COVID-19 student conduct policies face scrutiny

Amidst frequently changing campus regulations for gatherings, masking and student behavior in regards to COVID-19, the student disciplinary system, formally known as student conduct, has managed alleged student violations and issued sanctions. In light of the stricter campus rules due to COVID-19, Safety and Security and Student Conduct practices have come under scrutiny.

Bleu Chambers ’22 found himself in front of a student conduct panel after Safety and Security referred him to administration after an incident on Founder’s Day during Spring 2021. According to Chambers, he played one song on a speaker outside of his townhouse (TH) when a Safety and Security officer arrived and told him to bring the music back inside. Later, he was surprised to find out he had to attend a student conduct panel, considering the size of his gathering was smaller than many of the large gatherings that happen on Founder’s Day, and he was not “disturbing the peace.” 

Director of Student Conduct Rich Horowitz explained that understanding situations in the THs can prove challenging.  noted, “We understand that a gathering in a public TH space isn’t easily, if at all, related to any effort to form such a gathering by [a] nearby TH.” However, he shared that Conduct uses a few criteria to determine if a specific TH may be responsible for a gathering of students outside: if a TH is providing music of any kind, if there are multiple people in the TH or if there is a large volume of traffic going in and out of the TH. 

Chambers left the process feeling that student conduct had blown the situation severely out of proportion. “The student disciplinary body wasn’t at the scene, and so it really makes it a security guard’s word versus the student’s. The way that report is filled out can be very situational and relies on the particular night,” he explained. While Chambers was unsure whether COVID-19 had caused a shift in the way Safety and Security treated students, he felt that the pandemic had pitted students against the administration and that Safety and Security officers were stuck in the middle of this adversarial dynamic.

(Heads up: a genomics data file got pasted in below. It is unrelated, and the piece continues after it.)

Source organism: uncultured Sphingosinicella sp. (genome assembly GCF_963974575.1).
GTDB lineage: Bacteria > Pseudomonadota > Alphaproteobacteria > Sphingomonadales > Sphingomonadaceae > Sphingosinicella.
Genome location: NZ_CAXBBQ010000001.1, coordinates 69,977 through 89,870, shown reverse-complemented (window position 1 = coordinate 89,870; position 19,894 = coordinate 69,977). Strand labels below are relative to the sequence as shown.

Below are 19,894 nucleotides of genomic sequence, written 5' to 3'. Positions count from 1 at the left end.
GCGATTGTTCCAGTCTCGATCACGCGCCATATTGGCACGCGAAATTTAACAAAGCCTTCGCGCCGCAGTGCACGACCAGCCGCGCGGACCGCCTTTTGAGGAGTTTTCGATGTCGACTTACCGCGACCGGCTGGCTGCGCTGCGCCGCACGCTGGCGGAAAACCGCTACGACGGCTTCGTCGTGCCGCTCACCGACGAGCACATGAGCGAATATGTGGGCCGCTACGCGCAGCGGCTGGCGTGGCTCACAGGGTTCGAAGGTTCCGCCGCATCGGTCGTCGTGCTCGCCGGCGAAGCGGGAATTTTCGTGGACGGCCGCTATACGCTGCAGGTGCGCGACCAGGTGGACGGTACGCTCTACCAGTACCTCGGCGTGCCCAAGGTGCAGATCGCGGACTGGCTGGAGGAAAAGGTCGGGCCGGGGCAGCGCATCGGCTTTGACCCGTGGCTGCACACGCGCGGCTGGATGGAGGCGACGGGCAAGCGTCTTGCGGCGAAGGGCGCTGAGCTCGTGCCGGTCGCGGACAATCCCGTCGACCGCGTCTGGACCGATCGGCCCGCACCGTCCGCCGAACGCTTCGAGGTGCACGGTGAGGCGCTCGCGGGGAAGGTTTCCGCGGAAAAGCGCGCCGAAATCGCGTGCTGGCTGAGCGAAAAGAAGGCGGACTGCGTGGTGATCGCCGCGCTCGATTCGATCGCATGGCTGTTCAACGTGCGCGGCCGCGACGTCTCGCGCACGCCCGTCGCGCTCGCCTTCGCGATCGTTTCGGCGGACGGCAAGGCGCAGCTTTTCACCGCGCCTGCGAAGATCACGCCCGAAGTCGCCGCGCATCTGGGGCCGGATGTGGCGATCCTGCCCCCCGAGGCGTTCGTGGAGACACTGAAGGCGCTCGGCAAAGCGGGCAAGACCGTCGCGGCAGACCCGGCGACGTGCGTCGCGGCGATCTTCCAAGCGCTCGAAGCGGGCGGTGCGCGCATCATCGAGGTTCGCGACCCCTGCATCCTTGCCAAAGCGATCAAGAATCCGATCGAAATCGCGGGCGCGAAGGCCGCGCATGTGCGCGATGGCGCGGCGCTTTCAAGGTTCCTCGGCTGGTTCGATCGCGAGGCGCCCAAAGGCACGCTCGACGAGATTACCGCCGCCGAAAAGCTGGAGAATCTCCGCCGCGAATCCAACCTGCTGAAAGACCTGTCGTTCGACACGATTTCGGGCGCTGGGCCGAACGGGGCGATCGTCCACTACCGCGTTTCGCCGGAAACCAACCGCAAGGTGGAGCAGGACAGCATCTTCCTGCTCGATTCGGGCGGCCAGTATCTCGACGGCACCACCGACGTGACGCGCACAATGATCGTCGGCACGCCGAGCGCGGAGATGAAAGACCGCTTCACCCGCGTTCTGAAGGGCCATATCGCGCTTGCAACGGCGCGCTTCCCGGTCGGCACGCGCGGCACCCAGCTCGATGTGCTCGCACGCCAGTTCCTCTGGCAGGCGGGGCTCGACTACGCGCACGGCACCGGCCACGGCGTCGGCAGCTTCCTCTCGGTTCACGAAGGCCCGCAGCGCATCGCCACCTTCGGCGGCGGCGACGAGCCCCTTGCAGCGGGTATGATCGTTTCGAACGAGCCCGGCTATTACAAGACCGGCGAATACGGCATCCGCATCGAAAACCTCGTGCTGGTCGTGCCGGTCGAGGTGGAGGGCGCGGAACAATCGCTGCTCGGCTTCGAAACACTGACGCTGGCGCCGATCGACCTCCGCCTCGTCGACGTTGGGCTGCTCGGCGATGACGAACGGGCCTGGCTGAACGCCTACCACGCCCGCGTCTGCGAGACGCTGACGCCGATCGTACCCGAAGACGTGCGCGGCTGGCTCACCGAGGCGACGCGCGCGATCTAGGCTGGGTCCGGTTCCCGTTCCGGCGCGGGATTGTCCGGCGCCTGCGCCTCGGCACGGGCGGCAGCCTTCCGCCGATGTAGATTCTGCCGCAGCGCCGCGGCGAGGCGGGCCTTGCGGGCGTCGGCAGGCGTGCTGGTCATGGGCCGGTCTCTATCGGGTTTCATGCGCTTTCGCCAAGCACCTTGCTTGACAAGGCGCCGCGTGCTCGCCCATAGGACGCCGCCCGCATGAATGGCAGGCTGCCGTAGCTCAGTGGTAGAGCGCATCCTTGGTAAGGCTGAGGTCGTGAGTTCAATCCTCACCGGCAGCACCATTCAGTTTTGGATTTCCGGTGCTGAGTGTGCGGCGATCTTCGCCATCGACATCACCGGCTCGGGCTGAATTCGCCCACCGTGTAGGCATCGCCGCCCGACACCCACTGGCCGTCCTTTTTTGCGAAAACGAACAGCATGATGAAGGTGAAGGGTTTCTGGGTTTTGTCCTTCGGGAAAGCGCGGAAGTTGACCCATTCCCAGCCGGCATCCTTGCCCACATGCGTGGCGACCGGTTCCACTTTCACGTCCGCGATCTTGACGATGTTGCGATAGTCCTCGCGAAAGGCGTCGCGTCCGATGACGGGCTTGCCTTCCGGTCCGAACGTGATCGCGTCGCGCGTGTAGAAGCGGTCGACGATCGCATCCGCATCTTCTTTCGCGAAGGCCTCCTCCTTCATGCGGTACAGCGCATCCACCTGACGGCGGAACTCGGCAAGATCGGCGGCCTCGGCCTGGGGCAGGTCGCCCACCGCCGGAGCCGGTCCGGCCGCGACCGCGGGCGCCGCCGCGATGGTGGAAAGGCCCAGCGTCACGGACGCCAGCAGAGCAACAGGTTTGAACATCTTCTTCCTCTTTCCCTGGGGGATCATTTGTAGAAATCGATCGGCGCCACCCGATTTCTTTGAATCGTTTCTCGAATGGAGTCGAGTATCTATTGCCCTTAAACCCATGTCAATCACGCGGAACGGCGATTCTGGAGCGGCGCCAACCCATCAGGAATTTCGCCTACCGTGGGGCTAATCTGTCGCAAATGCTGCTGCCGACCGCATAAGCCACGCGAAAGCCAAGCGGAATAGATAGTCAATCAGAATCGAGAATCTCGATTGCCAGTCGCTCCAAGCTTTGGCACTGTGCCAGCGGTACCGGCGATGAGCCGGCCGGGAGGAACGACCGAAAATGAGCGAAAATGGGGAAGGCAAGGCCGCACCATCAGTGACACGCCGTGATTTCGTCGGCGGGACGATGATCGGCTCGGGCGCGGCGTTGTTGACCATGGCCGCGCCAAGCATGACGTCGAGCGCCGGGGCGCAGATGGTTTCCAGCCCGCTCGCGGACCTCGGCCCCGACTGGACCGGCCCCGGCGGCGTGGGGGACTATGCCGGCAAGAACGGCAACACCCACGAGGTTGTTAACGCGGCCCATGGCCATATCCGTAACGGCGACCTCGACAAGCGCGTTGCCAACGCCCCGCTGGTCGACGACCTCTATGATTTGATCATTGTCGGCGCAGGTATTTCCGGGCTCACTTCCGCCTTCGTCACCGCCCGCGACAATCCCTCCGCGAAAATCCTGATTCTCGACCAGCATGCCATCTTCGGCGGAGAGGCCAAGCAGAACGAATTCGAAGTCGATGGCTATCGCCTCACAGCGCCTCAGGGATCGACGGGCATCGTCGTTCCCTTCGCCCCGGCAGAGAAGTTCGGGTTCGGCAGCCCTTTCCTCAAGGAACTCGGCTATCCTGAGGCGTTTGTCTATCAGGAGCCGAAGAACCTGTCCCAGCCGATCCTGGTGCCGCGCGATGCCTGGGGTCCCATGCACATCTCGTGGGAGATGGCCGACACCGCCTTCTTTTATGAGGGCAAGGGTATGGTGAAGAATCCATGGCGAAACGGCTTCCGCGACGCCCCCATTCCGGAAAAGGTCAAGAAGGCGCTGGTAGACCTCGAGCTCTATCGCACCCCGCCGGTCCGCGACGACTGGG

Student conduct addresses all of the reports filed by Safety and Security, but according to Horowitz, student conduct addresses 35 percent of these informally, usually with an email warning. “For instance,” Horowitz explained, “a first noise related incident will normally result in an email to share with the student that the noise complaint was called in because the level of noise disrupted someone—we share that a second such complaint would be formally processed: clear communication.” The Student Conduct office may also informally address such situations through mediation, restorative conference, a behavioral contract or  a conversation. 

For those cases that are processed formally through student conduct, and therefore those cases for which there are Conduct meetings, a “more likely than not” standard is used to determine a student’s responsibility in an incident. Horowitz clarified that in most situations students will accept what Safety and Security has alleged, so there’s no need to put this standard into place. 

In scenarios in which students accept responsibility, or are considered “more likely [to be responsible] than not,” to be responsible, there is a sanctioning table that provides guidance for how Conduct should handle different situations. However, all cases are considered in context, rather than action just being taken on the basis of what specific rule was broken. Horowitz shared that the system seeks to consider the varying degrees of impact of a violation when determining the outcome of a student conduct meeting. Additionally, Horowitz added that, “Most importantly, however, outcomes to student conduct meetings are not punishments. The student conduct system simply seeks to hold students accountable for not meeting Vassar’s behavioral expectations.”